George Vasmatzis, Ph.D., is the co-director of the Biomarker Discovery Program within the Center for Individualized Medicine. In addition to earning a doctorate in biomedical engineering, Dr. Vasmatzis has acquired experience in diverse disciplines, including bioinformatics, molecular biology and computational biology. His research team consists of bioinformatics specialists, molecular biologists, epidemiologists and pathologists.
Dr. Vasmatzis’ laboratory has demonstrated success in discovery and translation of several biomarkers as well as developing evidence-based models that should help clinicians stratify patients with cancer in order to provide each individual with the appropriate care. With the recent advances in next-generation sequencing technologies, the laboratory has become engaged in massive sequencing to scan the genome of cancer cells for abnormalities that can be used for clinical purposes such as diagnosis and stratification of patients for optimal treatment. Published papers in the Journal of Clinical Oncology, Cancer Research and Blood further demonstrate the lab’s discovery, validation and translation capabilities.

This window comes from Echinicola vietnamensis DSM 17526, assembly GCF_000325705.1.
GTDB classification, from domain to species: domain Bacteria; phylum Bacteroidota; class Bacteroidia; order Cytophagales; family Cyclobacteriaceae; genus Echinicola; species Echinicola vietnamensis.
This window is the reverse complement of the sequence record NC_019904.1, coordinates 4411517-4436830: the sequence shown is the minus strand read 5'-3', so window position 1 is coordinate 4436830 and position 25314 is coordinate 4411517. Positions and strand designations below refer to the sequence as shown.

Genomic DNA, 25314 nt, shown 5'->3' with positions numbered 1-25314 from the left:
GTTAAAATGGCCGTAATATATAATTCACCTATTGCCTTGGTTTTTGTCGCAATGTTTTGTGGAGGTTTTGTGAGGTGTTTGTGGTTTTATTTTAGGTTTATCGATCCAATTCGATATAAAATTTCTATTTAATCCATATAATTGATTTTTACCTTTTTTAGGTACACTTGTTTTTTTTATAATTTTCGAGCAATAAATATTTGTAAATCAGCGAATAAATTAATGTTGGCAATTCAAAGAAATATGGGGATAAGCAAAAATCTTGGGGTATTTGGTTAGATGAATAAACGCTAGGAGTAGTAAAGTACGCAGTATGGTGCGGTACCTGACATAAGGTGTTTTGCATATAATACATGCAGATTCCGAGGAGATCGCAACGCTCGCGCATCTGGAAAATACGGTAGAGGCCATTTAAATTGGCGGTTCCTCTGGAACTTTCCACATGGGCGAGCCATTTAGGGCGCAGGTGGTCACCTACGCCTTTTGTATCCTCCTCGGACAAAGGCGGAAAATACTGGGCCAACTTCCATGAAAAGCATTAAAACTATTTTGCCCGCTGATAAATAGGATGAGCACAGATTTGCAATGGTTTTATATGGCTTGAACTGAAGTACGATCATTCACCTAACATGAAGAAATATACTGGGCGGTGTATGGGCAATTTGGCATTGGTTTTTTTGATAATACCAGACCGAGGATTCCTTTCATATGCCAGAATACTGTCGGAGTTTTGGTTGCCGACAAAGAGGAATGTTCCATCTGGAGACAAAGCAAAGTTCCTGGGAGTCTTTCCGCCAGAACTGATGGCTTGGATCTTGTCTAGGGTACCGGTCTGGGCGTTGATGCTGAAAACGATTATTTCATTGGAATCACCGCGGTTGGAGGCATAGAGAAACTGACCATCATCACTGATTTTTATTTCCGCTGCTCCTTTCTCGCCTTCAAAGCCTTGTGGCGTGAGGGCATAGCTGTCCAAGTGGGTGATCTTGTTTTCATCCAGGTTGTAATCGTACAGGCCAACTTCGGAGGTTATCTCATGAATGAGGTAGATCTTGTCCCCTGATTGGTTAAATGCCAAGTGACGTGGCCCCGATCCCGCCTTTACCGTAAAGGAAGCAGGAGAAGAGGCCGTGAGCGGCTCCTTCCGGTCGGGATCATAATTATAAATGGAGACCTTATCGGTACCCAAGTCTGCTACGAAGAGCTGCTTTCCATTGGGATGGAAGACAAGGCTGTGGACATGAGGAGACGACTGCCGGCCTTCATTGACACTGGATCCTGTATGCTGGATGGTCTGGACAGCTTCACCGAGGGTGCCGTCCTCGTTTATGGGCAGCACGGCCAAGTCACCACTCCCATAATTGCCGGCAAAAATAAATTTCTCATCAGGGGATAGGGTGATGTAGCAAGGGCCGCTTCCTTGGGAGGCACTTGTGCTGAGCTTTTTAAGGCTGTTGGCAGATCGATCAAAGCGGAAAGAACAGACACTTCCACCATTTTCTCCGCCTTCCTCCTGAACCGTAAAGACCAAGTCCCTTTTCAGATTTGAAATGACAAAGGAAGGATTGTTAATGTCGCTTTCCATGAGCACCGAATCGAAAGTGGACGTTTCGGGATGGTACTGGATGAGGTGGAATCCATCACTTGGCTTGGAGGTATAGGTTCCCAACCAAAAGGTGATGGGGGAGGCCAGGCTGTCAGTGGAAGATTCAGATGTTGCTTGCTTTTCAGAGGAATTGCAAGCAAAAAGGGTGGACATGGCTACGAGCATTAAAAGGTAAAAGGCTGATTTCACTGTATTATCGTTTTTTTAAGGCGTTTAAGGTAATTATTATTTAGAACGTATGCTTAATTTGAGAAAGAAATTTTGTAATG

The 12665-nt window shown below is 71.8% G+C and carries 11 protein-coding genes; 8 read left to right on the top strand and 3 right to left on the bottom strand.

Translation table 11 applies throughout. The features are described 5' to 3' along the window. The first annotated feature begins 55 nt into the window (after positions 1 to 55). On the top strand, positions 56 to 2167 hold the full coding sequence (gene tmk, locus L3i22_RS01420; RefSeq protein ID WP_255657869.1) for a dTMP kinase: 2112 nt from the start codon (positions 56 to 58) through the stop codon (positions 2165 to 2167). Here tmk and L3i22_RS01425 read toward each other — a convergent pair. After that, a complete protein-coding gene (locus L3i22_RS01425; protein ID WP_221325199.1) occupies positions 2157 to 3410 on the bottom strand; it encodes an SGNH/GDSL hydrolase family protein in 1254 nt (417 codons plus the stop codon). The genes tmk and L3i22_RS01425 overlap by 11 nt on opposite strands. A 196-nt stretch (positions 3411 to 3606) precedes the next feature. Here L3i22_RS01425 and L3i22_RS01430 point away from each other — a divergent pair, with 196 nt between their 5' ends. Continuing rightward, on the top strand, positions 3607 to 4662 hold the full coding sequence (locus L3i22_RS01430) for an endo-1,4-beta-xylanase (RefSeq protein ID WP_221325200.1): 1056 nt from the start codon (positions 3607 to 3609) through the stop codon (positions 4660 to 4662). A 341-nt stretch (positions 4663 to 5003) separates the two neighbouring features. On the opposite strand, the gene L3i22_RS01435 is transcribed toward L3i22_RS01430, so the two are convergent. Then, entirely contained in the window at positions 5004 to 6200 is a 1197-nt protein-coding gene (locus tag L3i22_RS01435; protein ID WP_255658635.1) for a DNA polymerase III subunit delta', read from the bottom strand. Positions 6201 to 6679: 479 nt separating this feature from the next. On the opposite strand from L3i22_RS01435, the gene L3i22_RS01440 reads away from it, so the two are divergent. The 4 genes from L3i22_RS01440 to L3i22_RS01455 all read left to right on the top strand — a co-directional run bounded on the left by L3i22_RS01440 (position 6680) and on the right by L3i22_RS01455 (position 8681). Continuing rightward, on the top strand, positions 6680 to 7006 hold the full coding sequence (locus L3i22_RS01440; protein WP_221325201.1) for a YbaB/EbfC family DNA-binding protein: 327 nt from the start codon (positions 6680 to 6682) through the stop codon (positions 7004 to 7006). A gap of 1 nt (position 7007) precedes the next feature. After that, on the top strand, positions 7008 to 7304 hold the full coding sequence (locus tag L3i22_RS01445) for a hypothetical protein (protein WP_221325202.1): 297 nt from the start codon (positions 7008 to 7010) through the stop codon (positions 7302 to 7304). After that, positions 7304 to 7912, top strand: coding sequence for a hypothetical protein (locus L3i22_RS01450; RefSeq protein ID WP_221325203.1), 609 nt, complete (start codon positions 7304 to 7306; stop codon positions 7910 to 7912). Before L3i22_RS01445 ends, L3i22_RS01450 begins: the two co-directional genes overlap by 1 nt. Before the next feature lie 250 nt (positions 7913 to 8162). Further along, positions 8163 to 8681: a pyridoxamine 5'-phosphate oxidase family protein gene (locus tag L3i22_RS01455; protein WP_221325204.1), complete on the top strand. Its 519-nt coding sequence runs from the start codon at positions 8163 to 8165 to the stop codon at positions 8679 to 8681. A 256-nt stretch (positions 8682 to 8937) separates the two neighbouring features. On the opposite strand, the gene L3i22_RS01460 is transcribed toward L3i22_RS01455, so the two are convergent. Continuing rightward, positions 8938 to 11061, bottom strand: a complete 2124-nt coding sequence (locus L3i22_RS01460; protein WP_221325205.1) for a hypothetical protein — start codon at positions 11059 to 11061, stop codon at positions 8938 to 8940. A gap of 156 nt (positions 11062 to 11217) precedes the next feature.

Dr. Vasmatzis’ research program has a long-standing collaboration with Rashid Bashir, Ph.D., of the University of Illinois at Urbana-Champaign, in the development of sensors based on nanopores to quantify minute amounts of DNA molecules. This collaboration has yielded several publications describing the physical properties on these silicon-based devises. Recently, Dr. Vasmatzis and Dr. Bashir published a proof-of-concept study that demonstrates use of nanopores for detection and quantification of methylated DNA, while discriminating from identical nonmethylated DNA molecules. This publication generated considerable interest from Mayo Clinic clinicians, who now want to test this technology in early detection of colon cancer using stool samples.
In many cases, clinical tests that exist today are not sensitive or specific enough to enable doctors to make confident disease diagnoses. For example, a test may be able to identify that a given disease is present, but cannot determine if it is a mild or severe case. Other times, a test may not be entirely reliable.
As a result, doctors must take a one-size-fits-all approach to patient care. New tests that use specific and sensitive biomarkers, such as those being developed by Dr. Vasmatzis and his colleagues, will lead to more individualized patient care and reduce overtreatment, undertreatment and incorrect treatment.